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Maryland Enacts Comprehensive Commercial Receivership Law

On April 30, 2019, Maryland Governor Larry Hogan signed into law the Maryland Commercial Receivership Act, or MCRA, establishing a comprehensive statutory regime for the appointment, powers and duties of a receiver for commercial property. The MCRA goes into effect on October 1, 2019 and will augment existing case law and court rules governing courts' authority to appoint receivers and the powers of receivers once appointed.

The MCRA broadly applies to various forms of receiverships, including a receivership for an interest in real property and related personal property used in operation thereof; a receivership in voluntary dissolution or involuntary dissolution of a company; and any other receivership in which a receiver is appointed to take possession and control of a person's property with authority to liquidate the property or, in the case of a business, to wind-up the affairs of the business. Absent a court order, the MCRA does not apply to a receivership initiated by a government regulator, unless the regulator or the court-appointed receiver elect for the statute to apply.

The MCRA makes clear that receivership is both a pre- and post-judgment remedy. Further, the statute empowers the receiver to sell property free and clear of liens (upon certain conditions being satisfied), assume or reject leases and certain other contracts, operate a business, avoid certain transfers, and hire and compensate professionals. Significantly for senior lienholders, the statute permits a sale of property free and clear of subordinate liens and provides that such liens attach to sale proceeds in the order of their priority before the transfer, "even if the proceeds are not sufficient to satisfy all obligations" secured by such liens.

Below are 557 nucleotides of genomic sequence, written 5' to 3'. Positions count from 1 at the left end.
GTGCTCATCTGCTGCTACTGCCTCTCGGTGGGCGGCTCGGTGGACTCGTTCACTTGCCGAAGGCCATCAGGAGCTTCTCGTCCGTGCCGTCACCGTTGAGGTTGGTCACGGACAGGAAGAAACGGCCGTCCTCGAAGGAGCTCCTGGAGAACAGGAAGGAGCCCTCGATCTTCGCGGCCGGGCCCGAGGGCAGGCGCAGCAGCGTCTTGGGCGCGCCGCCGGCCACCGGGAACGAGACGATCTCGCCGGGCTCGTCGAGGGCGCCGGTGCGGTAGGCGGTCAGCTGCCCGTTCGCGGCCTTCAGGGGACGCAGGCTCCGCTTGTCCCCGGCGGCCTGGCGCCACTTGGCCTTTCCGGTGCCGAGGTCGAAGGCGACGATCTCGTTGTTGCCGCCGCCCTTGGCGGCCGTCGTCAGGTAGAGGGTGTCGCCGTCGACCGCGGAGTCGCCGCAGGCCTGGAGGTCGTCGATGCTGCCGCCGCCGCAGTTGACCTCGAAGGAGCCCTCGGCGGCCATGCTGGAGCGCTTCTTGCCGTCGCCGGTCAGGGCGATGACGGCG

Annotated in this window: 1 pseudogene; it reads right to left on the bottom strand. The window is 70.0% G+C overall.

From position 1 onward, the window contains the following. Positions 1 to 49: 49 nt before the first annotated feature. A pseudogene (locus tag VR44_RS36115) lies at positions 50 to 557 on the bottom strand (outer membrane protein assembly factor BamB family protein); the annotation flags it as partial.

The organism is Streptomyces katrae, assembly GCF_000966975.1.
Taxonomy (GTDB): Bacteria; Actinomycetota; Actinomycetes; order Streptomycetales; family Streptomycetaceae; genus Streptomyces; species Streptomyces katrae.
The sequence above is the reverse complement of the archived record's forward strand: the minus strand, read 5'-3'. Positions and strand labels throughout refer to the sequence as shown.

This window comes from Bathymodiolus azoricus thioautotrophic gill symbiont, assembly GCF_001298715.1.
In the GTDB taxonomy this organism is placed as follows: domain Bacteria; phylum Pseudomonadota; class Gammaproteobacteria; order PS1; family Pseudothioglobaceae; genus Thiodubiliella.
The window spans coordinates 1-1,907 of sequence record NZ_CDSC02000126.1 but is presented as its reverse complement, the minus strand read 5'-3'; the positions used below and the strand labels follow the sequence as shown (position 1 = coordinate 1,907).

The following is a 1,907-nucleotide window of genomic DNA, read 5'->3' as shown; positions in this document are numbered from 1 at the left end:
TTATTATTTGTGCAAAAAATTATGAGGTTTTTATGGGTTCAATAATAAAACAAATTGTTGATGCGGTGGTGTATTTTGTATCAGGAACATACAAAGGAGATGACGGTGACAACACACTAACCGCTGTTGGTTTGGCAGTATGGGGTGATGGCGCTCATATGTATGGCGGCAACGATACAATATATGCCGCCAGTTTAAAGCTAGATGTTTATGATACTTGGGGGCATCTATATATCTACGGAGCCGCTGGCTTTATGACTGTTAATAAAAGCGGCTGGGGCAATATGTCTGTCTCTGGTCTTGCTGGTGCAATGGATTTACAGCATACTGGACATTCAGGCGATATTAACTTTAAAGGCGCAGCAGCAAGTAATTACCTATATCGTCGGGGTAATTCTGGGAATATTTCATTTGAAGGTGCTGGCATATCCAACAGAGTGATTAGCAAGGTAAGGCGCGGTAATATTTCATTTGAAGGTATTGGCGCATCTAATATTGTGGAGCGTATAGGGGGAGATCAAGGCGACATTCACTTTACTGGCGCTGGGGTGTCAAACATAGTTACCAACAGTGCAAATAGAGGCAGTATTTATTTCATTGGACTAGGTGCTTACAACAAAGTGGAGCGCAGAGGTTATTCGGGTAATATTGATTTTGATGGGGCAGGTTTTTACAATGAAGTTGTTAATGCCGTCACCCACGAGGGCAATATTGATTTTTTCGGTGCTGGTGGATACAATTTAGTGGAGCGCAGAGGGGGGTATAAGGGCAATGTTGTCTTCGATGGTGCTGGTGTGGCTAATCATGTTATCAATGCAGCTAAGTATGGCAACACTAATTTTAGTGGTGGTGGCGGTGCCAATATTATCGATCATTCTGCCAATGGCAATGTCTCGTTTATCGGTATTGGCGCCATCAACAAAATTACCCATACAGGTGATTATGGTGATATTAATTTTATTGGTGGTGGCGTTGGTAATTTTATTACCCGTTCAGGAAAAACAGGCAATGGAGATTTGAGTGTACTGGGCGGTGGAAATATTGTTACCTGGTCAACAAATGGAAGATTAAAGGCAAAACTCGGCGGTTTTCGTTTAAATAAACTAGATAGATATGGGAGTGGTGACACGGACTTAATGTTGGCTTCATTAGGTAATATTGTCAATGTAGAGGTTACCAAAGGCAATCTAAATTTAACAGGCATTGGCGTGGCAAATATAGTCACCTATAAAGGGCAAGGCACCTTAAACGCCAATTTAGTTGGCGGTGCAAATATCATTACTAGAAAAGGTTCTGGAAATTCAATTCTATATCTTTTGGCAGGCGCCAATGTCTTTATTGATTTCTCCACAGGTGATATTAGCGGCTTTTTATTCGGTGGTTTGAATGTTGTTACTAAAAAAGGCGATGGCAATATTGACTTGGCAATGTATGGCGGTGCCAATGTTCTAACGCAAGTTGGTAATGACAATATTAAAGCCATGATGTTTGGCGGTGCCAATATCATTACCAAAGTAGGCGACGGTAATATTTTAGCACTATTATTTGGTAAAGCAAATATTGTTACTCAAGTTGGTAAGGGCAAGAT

Not all of the receiver's actions require court approval under the MCRA. In the ordinary course of business, a receiver may incur unsecured debt; pay ordinary, reasonable and necessary expenses; employ certain agents, contractors and employees; and assert certain rights and causes of action of the receivership property free from some defenses that may otherwise be asserted against the owner of the property.

The statute also imposes duties on the owners of receivership property, which include assisting and cooperating with the receiver, and turning over to the receiver all receivership property (and records and other information relating to the receivership property) in the owner's possession, custody or control.

Except in cases of real estate receivership, the appointment of a receiver will result in an automatic stay of actions against the owner of the receivership property, with certain exceptions, such as exercise of a governmental entity's police powers. The MCRA allows a creditor to obtain relief from the statutory stay for cause shown.

Receiverships are an important tool for creditors seeking to preserve the value of their collateral. The comprehensive MCRA should provide greater predictability for those seeking the appointment of a receiver. The MCRA may also prove fruitful for creditors hoping to maximize the value of assets through a sale without the costs and risks associated with the foreclosure process.

For more information about this topic, or for assistance with commercial receiverships or workout issues, please contact the authors or any member of Baker Donelson's Corporate Restructuring and Bankruptcy Group.

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